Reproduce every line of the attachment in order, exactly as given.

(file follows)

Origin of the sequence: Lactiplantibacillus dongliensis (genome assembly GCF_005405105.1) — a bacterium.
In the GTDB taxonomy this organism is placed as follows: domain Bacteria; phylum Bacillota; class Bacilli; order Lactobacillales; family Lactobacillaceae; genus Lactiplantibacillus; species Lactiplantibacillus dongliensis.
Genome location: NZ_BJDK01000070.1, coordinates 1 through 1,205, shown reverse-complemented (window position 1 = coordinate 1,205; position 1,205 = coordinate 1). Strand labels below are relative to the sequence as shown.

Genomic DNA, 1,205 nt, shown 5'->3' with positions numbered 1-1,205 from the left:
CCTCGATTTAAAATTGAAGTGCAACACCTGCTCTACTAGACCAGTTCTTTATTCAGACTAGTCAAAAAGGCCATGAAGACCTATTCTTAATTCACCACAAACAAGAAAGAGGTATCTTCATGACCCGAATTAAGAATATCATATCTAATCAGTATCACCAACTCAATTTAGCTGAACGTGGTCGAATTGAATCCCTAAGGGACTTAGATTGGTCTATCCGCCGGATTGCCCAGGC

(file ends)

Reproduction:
Origin of the sequence: Lactiplantibacillus dongliensis (genome assembly GCF_005405105.1) — a bacterium.
In the GTDB taxonomy this organism is placed as follows: domain Bacteria; phylum Bacillota; class Bacilli; order Lactobacillales; family Lactobacillaceae; genus Lactiplantibacillus; species Lactiplantibacillus dongliensis.
Genome location: NZ_BJDK01000070.1, coordinates 1 through 1,205, shown reverse-complemented (window position 1 = coordinate 1,205; position 1,205 = coordinate 1). Strand labels below are relative to the sequence as shown.

Genomic DNA, 1,205 nt, shown 5'->3' with positions numbered 1-1,205 from the left:
CCTCGATTTAAAATTGAAGTGCAACACCTGCTCTACTAGACCAGTTCTTTATTCAGACTAGTCAAAAAGGCCATGAAGACCTATTCTTAATTCACCACAAACAAGAAAGAGGTATCTTCATGACCCGAATTAAGAATATCATATCTAATCAGTATCACCAACTCAATTTAGCTGAACGTGGTCGAATTGAATCCCTAAGGGACTTAGATTGGTCTATCCGCCGGATTGCCCAGGC